An exhibition of works by Farley Aguilar at Lyles and King. Ever since I was exposed to Aguilar’s work for the first time at Lyles and King’s booth at The Armory show I was floored. The colors, the people, the detail, I’m all for it.
Also since going down a Pinterest rabbit hole, I was faced with the reality that my favorite art is borderline grotesque figurative paintings (think - Genieve Figgis, George Condo, ect.). So it’s not wonder I’m a fan of Aguilar’s work.
The works are abstract so it’s not easy to tell at first that they are
“Scenes of seaside beauty pageants from the 1920s and ‘30s alongside images of World War II resistance members shaving the heads of alleged collaborators. Sourced from historic photographs and rendered with his singular aesthetic, these nightmarish scenes strike home in a world where the body is the battleground.” - Lyles & King Press Release
Similar to artist like Edvard Munch and even Jean-Michel Basquiat, Farley uses oil sticks, brushes and pencils to create his artworks.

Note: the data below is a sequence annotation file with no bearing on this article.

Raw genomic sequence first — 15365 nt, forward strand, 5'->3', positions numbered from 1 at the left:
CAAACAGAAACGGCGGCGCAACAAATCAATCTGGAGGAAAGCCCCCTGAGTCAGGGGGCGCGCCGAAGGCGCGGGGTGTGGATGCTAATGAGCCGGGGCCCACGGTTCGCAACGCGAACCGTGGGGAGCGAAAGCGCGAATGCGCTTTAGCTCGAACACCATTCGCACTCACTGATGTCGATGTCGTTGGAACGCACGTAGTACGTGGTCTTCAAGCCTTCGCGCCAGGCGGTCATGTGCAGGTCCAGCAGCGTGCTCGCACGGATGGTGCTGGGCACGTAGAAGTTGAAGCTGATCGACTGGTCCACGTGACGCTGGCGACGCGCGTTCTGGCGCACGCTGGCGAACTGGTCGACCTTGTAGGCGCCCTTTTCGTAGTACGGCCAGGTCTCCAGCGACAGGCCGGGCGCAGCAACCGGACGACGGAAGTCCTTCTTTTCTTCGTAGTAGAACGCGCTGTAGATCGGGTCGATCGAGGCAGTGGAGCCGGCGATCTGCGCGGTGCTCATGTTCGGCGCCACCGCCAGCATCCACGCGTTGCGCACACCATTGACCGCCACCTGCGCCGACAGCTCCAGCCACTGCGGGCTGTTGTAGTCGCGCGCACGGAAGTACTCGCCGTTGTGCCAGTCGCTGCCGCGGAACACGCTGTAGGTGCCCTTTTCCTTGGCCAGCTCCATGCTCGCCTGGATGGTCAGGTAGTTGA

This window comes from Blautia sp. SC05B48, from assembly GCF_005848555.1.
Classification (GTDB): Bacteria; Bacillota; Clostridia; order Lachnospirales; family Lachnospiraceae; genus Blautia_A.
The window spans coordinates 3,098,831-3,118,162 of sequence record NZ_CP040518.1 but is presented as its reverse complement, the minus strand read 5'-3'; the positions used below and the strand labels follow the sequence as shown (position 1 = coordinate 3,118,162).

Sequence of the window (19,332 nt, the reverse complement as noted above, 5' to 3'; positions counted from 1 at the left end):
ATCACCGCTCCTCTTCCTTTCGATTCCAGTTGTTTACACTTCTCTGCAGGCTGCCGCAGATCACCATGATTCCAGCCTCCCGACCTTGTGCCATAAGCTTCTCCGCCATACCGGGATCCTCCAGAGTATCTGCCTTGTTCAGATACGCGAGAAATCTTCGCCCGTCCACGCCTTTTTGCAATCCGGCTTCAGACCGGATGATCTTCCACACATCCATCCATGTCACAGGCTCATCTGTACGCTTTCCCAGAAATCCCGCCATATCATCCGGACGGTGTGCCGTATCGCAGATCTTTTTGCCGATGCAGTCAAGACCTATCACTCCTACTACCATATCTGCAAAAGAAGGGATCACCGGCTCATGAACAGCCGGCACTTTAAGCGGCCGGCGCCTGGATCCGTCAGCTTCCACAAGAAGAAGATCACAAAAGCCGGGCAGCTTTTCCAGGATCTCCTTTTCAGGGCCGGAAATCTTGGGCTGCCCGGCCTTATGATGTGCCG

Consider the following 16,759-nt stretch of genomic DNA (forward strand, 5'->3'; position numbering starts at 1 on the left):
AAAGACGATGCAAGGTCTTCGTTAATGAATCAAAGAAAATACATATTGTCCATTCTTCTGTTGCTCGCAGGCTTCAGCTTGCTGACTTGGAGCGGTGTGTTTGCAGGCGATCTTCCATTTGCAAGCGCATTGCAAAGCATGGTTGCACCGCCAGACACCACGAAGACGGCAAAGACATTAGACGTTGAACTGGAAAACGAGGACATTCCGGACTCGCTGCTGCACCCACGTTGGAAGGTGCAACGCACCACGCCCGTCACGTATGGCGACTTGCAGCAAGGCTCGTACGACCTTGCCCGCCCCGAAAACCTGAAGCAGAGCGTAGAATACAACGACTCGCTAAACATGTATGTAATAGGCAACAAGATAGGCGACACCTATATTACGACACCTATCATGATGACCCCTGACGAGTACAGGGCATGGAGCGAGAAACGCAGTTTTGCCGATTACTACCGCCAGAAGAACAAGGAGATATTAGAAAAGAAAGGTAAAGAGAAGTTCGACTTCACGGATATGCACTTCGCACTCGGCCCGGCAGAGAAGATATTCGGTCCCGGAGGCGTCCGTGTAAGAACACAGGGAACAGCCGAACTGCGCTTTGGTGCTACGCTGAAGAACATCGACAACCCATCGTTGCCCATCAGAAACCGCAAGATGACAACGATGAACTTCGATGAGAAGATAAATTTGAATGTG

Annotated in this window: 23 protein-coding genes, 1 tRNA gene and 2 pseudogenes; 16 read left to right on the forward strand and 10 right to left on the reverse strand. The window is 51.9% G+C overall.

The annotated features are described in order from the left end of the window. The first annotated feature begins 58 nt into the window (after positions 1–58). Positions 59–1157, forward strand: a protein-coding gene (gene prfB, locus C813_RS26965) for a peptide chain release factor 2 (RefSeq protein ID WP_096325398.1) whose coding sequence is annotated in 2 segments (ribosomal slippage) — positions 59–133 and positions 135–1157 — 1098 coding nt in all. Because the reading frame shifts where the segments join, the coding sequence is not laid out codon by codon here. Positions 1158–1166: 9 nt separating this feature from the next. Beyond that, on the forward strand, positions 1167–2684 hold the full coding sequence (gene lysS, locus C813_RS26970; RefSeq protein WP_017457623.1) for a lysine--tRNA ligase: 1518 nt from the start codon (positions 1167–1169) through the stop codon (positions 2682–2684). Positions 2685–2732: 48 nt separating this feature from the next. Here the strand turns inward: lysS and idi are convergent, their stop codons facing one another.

“Aguilar shows how, throughout history, the body is scapegoated— the flashpoint and symptom of social turmoil” - Lyles & King Press Release
Though he references German Expressionism, the subject matter he chooses to convey in his works is closer to his heart (and home).
“The history of the south is very important to my work because its one of the most important factors in the collective consciousness of our American psyche.” - Farley Aguilar
“Historical occurrences like lynchings, protests, and marches are part of our past and by depicting them it helps the discussion toward further understanding, acceptance and celebration flourish.” - Farley Aguilar
Museum & Gallery History
Farley Aguilar has artworks in the collections of the following museums:
Pérez Art Museum, Miami
Brown University, Rhode Island
Orlando Museum of Art, Florida
Which makes sense since Aguilar lives and works in Miami. And he’s represented by Lyles and King Gallery.